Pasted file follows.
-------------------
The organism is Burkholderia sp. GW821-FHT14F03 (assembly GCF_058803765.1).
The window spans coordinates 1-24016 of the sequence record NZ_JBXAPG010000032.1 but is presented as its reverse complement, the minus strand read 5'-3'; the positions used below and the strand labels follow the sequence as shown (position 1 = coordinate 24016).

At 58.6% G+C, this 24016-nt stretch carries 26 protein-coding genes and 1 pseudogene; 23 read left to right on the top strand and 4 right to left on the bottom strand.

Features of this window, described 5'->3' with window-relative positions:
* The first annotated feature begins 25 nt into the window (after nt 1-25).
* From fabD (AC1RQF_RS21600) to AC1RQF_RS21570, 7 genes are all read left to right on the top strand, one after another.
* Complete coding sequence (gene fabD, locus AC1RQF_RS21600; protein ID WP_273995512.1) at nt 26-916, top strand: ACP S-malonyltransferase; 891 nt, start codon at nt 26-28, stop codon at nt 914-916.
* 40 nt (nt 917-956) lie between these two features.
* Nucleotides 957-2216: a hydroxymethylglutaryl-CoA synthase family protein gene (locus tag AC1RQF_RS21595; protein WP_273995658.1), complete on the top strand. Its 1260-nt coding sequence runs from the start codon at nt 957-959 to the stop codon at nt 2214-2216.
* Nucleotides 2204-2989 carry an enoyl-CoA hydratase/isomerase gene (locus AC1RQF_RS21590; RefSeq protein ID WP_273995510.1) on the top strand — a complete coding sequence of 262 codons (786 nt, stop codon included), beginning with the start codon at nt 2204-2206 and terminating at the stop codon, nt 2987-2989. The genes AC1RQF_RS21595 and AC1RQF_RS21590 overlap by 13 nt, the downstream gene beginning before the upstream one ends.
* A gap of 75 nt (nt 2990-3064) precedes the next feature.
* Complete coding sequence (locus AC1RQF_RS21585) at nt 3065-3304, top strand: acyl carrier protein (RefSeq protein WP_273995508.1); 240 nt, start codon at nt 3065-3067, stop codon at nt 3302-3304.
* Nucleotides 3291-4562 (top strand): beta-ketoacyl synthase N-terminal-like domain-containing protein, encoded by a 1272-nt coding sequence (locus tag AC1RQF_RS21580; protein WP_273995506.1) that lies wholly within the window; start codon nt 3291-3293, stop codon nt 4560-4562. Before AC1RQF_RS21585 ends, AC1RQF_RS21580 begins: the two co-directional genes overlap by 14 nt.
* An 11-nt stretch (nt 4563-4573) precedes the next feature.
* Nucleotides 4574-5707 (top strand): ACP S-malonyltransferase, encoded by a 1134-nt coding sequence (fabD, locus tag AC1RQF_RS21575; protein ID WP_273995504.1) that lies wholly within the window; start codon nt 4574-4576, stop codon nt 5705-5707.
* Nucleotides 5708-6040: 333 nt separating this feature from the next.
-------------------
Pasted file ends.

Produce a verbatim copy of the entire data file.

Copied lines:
The organism is Burkholderia sp. GW821-FHT14F03 (assembly GCF_058803765.1).
The window spans coordinates 1-24016 of the sequence record NZ_JBXAPG010000032.1 but is presented as its reverse complement, the minus strand read 5'-3'; the positions used below and the strand labels follow the sequence as shown (position 1 = coordinate 24016).

At 58.6% G+C, this 24016-nt stretch carries 26 protein-coding genes and 1 pseudogene; 23 read left to right on the top strand and 4 right to left on the bottom strand.

Features of this window, described 5'->3' with window-relative positions:
* The first annotated feature begins 25 nt into the window (after nt 1-25).
* From fabD (AC1RQF_RS21600) to AC1RQF_RS21570, 7 genes are all read left to right on the top strand, one after another.
* Complete coding sequence (gene fabD, locus AC1RQF_RS21600; protein ID WP_273995512.1) at nt 26-916, top strand: ACP S-malonyltransferase; 891 nt, start codon at nt 26-28, stop codon at nt 914-916.
* 40 nt (nt 917-956) lie between these two features.
* Nucleotides 957-2216: a hydroxymethylglutaryl-CoA synthase family protein gene (locus tag AC1RQF_RS21595; protein WP_273995658.1), complete on the top strand. Its 1260-nt coding sequence runs from the start codon at nt 957-959 to the stop codon at nt 2214-2216.
* Nucleotides 2204-2989 carry an enoyl-CoA hydratase/isomerase gene (locus AC1RQF_RS21590; RefSeq protein ID WP_273995510.1) on the top strand — a complete coding sequence of 262 codons (786 nt, stop codon included), beginning with the start codon at nt 2204-2206 and terminating at the stop codon, nt 2987-2989. The genes AC1RQF_RS21595 and AC1RQF_RS21590 overlap by 13 nt, the downstream gene beginning before the upstream one ends.
* A gap of 75 nt (nt 2990-3064) precedes the next feature.
* Complete coding sequence (locus AC1RQF_RS21585) at nt 3065-3304, top strand: acyl carrier protein (RefSeq protein WP_273995508.1); 240 nt, start codon at nt 3065-3067, stop codon at nt 3302-3304.
* Nucleotides 3291-4562 (top strand): beta-ketoacyl synthase N-terminal-like domain-containing protein, encoded by a 1272-nt coding sequence (locus tag AC1RQF_RS21580; protein WP_273995506.1) that lies wholly within the window; start codon nt 3291-3293, stop codon nt 4560-4562. Before AC1RQF_RS21585 ends, AC1RQF_RS21580 begins: the two co-directional genes overlap by 14 nt.
* An 11-nt stretch (nt 4563-4573) precedes the next feature.
* Nucleotides 4574-5707 (top strand): ACP S-malonyltransferase, encoded by a 1134-nt coding sequence (fabD, locus tag AC1RQF_RS21575; protein ID WP_273995504.1) that lies wholly within the window; start codon nt 4574-4576, stop codon nt 5705-5707.
* Nucleotides 5708-6040: 333 nt separating this feature from the next.